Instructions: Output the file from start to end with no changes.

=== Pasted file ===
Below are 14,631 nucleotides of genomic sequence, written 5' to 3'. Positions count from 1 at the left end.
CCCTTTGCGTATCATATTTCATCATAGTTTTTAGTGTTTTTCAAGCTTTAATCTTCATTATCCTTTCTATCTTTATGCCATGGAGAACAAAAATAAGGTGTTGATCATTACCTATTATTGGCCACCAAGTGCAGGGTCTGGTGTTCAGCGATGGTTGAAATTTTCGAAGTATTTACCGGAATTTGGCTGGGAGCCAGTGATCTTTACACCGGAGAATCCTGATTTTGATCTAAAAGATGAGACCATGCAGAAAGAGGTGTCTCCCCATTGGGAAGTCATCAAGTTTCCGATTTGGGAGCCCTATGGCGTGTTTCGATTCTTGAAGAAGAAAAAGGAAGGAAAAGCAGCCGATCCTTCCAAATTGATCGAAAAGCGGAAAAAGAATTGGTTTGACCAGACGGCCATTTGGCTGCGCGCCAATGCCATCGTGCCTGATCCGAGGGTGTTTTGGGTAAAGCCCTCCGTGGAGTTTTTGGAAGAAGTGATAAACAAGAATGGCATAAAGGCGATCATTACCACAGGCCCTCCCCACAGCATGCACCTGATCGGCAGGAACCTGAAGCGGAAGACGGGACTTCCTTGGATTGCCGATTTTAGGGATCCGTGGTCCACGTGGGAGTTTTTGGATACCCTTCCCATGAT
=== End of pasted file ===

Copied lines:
Below are 14,631 nucleotides of genomic sequence, written 5' to 3'. Positions count from 1 at the left end.
CCCTTTGCGTATCATATTTCATCATAGTTTTTAGTGTTTTTCAAGCTTTAATCTTCATTATCCTTTCTATCTTTATGCCATGGAGAACAAAAATAAGGTGTTGATCATTACCTATTATTGGCCACCAAGTGCAGGGTCTGGTGTTCAGCGATGGTTGAAATTTTCGAAGTATTTACCGGAATTTGGCTGGGAGCCAGTGATCTTTACACCGGAGAATCCTGATTTTGATCTAAAAGATGAGACCATGCAGAAAGAGGTGTCTCCCCATTGGGAAGTCATCAAGTTTCCGATTTGGGAGCCCTATGGCGTGTTTCGATTCTTGAAGAAGAAAAAGGAAGGAAAAGCAGCCGATCCTTCCAAATTGATCGAAAAGCGGAAAAAGAATTGGTTTGACCAGACGGCCATTTGGCTGCGCGCCAATGCCATCGTGCCTGATCCGAGGGTGTTTTGGGTAAAGCCCTCCGTGGAGTTTTTGGAAGAAGTGATAAACAAGAATGGCATAAAGGCGATCATTACCACAGGCCCTCCCCACAGCATGCACCTGATCGGCAGGAACCTGAAGCGGAAGACGGGACTTCCTTGGATTGCCGATTTTAGGGATCCGTGGTCCACGTGGGAGTTTTTGGATACCCTTCCCATGAT